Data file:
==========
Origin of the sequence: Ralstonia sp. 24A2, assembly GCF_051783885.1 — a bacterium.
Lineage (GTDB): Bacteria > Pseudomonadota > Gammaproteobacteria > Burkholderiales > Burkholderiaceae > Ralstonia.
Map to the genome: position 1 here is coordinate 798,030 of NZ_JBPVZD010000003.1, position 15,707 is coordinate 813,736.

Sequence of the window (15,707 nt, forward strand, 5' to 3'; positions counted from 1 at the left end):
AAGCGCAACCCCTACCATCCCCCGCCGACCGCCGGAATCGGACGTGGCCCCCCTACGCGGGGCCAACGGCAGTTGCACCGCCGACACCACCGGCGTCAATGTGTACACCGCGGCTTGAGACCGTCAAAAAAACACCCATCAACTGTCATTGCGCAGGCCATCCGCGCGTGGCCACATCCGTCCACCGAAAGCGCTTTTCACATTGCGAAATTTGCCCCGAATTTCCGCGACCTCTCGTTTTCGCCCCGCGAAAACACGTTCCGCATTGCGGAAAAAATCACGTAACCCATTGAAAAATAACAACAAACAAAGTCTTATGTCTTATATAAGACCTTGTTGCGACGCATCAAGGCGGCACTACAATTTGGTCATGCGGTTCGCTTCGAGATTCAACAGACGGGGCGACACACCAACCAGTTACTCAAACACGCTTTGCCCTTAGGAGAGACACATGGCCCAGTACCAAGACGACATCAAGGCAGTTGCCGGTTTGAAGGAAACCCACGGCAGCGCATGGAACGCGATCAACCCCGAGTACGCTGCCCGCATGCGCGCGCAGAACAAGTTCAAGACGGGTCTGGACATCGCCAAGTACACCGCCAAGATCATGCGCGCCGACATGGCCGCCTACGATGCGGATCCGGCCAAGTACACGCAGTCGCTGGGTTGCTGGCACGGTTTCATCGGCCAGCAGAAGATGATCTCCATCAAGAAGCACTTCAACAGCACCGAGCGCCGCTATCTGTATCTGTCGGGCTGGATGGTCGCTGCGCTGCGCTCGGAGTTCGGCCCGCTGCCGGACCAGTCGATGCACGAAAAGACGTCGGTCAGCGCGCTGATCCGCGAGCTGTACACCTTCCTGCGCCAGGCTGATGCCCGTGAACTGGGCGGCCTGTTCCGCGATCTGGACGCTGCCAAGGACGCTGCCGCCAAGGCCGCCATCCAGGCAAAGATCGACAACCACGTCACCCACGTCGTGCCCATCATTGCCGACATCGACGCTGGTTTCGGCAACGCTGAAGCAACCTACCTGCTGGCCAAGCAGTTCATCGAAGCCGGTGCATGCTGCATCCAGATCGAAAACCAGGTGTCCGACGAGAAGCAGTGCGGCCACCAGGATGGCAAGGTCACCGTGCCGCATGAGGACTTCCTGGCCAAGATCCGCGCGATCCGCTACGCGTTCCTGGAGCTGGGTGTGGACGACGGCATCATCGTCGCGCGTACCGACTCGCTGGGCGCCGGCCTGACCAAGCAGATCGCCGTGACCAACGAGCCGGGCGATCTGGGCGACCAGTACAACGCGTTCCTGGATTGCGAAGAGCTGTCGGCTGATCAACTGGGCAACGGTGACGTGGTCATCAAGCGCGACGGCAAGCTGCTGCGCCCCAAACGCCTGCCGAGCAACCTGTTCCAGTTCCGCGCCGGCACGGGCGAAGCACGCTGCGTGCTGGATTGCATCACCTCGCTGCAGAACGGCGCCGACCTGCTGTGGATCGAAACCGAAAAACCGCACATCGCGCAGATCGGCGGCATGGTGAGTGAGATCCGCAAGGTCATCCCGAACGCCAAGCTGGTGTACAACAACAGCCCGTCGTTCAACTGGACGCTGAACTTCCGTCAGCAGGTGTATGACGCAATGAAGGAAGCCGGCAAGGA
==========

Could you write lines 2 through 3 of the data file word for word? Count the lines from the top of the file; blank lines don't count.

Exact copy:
Lineage (GTDB): Bacteria > Pseudomonadota > Gammaproteobacteria > Burkholderiales > Burkholderiaceae > Ralstonia.
Map to the genome: position 1 here is coordinate 798,030 of NZ_JBPVZD010000003.1, position 15,707 is coordinate 813,736.